• You want a receipt as proof of having made a payment
  • If you’re worried about losing the cash (either misplacing it or having it stolen)
  • If you have to pay an ATM fee to withdraw cash

How Do Money Orders Work?

In a nutshell, you go to a place that sells money orders (which we’ll go into in just a bit), and fill out the necessary information. You can buy a money order with cash or debit card. And if you’re ordering one from your bank or credit union, you can transfer funds from your savings account.

Because you need to have the money upfront to purchase a money order – meaning they are prepaid – they are a more guaranteed form of payment than personal checks.

Best uses for money orders

Money orders come in handy for a number of reasons. You can use them for the following scenarios:

Paying for rent  

There are many benefits to paying your rent with money orders. The first is a paper trail. You receive a receipt attached to the money order as proof you’ve paid your rent. And, if you lose the money order, you can file a claim to get your money back. Some places also allow you to track your orders online, so you can see when your landlord receives the money order. This way you’ll ensure the money gets in your landlord’s hands. Plus, you have proof you sent payment on time. Lastly, money orders are immediately withdrawn from your account so you can purchase a money order and rest easy that you won’t overspend and not be able to pay your rent.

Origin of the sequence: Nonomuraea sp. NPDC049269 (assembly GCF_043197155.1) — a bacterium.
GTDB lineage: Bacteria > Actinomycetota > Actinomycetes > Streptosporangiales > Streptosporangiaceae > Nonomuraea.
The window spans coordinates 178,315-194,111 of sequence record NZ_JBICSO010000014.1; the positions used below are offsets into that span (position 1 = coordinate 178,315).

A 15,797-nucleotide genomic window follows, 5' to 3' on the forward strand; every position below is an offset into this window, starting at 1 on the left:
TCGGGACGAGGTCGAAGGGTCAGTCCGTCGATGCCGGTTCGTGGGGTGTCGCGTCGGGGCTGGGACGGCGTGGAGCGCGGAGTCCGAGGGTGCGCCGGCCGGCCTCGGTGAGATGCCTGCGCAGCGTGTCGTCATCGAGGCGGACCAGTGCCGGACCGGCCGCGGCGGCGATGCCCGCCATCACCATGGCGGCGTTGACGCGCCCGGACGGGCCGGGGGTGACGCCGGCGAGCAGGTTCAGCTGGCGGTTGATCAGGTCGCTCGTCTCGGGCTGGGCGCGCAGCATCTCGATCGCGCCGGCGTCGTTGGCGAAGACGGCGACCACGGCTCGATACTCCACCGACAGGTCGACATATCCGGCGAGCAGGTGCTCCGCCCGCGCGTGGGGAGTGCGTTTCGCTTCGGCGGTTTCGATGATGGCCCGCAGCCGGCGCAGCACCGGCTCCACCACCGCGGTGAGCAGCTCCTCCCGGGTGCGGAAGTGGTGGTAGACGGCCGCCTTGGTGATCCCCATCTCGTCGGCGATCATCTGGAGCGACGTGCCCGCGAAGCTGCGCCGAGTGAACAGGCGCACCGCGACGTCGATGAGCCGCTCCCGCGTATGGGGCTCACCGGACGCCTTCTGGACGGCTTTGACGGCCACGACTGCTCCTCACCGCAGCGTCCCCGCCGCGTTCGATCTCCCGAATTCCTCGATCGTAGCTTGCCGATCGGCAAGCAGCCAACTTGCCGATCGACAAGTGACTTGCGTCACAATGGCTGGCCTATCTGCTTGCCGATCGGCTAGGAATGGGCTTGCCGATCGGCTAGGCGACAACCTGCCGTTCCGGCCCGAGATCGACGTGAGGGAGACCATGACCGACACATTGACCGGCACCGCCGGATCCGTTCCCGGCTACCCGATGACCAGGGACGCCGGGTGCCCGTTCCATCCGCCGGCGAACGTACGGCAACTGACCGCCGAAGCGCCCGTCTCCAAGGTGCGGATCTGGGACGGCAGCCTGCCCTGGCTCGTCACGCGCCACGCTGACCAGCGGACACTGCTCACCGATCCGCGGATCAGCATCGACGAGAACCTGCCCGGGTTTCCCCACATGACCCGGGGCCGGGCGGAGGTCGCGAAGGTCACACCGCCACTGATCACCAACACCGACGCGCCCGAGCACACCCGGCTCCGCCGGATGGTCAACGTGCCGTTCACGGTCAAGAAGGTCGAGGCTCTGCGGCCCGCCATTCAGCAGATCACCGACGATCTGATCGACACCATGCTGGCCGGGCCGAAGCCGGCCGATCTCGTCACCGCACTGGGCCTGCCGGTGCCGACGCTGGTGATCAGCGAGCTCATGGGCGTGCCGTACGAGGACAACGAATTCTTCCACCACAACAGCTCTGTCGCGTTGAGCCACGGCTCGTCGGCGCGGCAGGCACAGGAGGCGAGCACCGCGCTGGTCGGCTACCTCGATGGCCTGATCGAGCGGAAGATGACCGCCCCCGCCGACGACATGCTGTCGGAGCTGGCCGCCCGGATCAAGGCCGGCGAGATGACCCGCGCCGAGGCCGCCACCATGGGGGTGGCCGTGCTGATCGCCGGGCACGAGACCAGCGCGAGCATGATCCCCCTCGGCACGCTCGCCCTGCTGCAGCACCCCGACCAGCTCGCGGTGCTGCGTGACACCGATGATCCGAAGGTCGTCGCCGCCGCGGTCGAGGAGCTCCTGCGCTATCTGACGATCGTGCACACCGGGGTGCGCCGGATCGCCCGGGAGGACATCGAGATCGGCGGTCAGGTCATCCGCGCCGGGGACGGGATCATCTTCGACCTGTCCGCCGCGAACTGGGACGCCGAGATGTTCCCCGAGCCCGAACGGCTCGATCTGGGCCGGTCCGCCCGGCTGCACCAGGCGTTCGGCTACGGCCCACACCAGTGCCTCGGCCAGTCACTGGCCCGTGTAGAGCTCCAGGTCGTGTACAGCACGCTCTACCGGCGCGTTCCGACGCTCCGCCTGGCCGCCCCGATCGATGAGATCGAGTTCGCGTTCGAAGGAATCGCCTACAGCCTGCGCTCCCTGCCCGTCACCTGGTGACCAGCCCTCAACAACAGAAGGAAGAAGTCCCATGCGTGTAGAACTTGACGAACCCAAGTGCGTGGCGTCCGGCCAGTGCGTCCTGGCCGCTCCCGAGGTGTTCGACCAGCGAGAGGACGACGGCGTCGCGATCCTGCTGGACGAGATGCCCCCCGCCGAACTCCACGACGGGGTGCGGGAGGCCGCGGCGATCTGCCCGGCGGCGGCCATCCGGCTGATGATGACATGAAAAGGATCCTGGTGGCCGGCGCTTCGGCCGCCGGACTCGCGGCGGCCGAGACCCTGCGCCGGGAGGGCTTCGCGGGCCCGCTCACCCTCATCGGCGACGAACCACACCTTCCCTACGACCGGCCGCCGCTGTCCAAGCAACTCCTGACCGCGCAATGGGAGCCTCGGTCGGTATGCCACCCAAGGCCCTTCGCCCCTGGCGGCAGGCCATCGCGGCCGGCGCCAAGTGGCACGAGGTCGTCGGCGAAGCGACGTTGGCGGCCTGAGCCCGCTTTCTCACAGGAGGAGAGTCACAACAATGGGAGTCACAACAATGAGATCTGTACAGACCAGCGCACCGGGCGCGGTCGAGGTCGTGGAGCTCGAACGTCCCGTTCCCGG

FYI: If you’re having trouble staying on top of rent and bills, see how Chime’s Get Paid Early feature can help you get your paycheck faster

Buying from an online seller

If the recipient doesn’t know you and wants a secure form of payment, he may ask for a money order. Think of in-person transactions, such as buying something on an online marketplace like Facebook Marketplace or LetGo. In this scenario, you may meet up with the seller to exchange goods for moola.

When it’s unsafe to send cash